In early October 2013, Michael Johnson (also known as “Tiger Mandingo”) was arrested and charged with one felony count of “recklessly infecting another with HIV” and four felony counts of “attempting to recklessly infect another with HIV.” In 2015, the Michael Johnson sentence was handed down: 30 years.
The problems with the Michael Johnson sentence
Missouri law requires HIV-positive people to disclose their status — even if they’re undetectable. In Johnson’s case, five men accused him of not disclosing. It should be mentioned, however, that the five men all consented to condomless anal sex with Johnson, failing to inquire about his HIV status. One man subsequently contracted the virus.
In December 2016, the Missouri Appeals Court overturned the conviction on prosecutorial misconduct. The court said prosecutors illegally withheld evidence from Johnson’s defense attorneys.
Unfortunately, the Appeals Court didn’t consider Johnson’s second argument — that the sentence was unconstitutional — and Johnson’s case went to re-trial.
After several months of negotiation between Johnson’s lawyers and the prosecution, a plea bargain was reached. The deal: Johnson wouldn’t have to admit guilt. In exchange, he will serve 10 years in prison.
Though that sounds like an awful deal — and it is — Johnson’s other option was to go to trial and face a potential 96-year prison sentence. He could get out on parole in 18 months, and after his release will not have to register as a sex offender.
The Michael Johnson sentence shows the failings of HIV criminalization laws
HIV criminalization laws are disproportionately used against men of color. Dr. Fred Rottnek, Medical Director of Corrections Medicine for the St. Louis County Department of Health, has said, “HIV criminalization does not produce positive health outcomes for individuals or populations.”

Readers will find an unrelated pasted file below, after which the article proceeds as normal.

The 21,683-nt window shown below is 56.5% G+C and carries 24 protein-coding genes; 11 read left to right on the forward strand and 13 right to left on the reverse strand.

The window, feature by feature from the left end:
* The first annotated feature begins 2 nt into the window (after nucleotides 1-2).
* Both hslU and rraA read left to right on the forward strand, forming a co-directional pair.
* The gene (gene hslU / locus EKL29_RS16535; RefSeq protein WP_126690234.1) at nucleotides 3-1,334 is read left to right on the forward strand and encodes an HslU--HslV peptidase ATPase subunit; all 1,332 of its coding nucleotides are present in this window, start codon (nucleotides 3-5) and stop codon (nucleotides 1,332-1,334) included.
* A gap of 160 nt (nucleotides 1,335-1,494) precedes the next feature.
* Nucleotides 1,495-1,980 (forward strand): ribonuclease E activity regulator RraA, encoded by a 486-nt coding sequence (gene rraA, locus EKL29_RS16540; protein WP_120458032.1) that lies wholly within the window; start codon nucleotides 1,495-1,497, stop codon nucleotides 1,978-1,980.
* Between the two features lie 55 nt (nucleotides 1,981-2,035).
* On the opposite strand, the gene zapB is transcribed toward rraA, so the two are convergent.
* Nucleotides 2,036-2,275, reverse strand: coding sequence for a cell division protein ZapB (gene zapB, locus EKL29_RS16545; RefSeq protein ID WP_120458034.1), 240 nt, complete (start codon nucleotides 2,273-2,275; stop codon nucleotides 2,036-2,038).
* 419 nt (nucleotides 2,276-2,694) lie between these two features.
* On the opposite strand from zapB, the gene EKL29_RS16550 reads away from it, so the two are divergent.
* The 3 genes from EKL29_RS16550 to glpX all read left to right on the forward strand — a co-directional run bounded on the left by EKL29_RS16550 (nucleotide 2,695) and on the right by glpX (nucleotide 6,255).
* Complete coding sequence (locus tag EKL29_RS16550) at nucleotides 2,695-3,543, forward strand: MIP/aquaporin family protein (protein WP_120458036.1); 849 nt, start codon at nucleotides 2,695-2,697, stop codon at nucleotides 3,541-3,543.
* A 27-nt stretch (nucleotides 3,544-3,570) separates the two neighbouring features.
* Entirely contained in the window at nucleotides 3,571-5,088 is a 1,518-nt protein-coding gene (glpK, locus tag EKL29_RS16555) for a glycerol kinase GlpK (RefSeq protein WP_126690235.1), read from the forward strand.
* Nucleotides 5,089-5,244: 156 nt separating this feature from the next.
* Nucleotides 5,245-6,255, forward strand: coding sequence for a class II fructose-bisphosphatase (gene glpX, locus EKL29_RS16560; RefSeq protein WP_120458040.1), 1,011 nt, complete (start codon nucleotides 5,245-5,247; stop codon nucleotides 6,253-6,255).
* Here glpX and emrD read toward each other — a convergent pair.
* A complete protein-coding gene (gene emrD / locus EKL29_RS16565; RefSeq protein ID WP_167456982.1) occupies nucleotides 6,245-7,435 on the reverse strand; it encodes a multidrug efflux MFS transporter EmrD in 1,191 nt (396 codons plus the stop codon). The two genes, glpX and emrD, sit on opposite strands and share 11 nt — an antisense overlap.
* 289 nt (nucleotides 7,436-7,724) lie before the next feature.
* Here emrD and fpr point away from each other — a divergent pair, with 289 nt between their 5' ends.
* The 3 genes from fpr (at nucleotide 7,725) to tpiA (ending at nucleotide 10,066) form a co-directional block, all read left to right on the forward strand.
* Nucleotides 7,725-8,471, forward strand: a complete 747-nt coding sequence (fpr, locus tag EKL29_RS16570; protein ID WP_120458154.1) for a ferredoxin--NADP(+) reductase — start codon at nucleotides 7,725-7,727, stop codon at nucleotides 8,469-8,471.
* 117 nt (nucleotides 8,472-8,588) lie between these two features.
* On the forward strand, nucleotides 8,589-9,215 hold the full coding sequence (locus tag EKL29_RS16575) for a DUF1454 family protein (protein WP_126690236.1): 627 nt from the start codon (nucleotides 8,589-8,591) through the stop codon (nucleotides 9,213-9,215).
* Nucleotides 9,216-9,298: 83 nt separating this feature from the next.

In a previous interview, Trevor Hoppe, author of the upcoming book Punishing Disease: HIV and the Criminalization of Sickness, told Hornet, “Unfortunately, Michael Johnson’s case is but one of many criminal cases under Missouri’s HIV exposure law that have resulted in extreme and glaringly unjust prison sentences. According to my research, Missouri courts sentence defendants to some of the longest prison terms in the country — an average of 128 months.”
HIV criminalization laws discourage people from being tested, as the laws specifically target HIV-positive people who are aware of their status. Thus, if you don’t know your status, you can’t be held liable under the statute.
Johnson’s sentence is a perfect illustration of why these homophobic, HIV-phobic and racist laws should be repealed.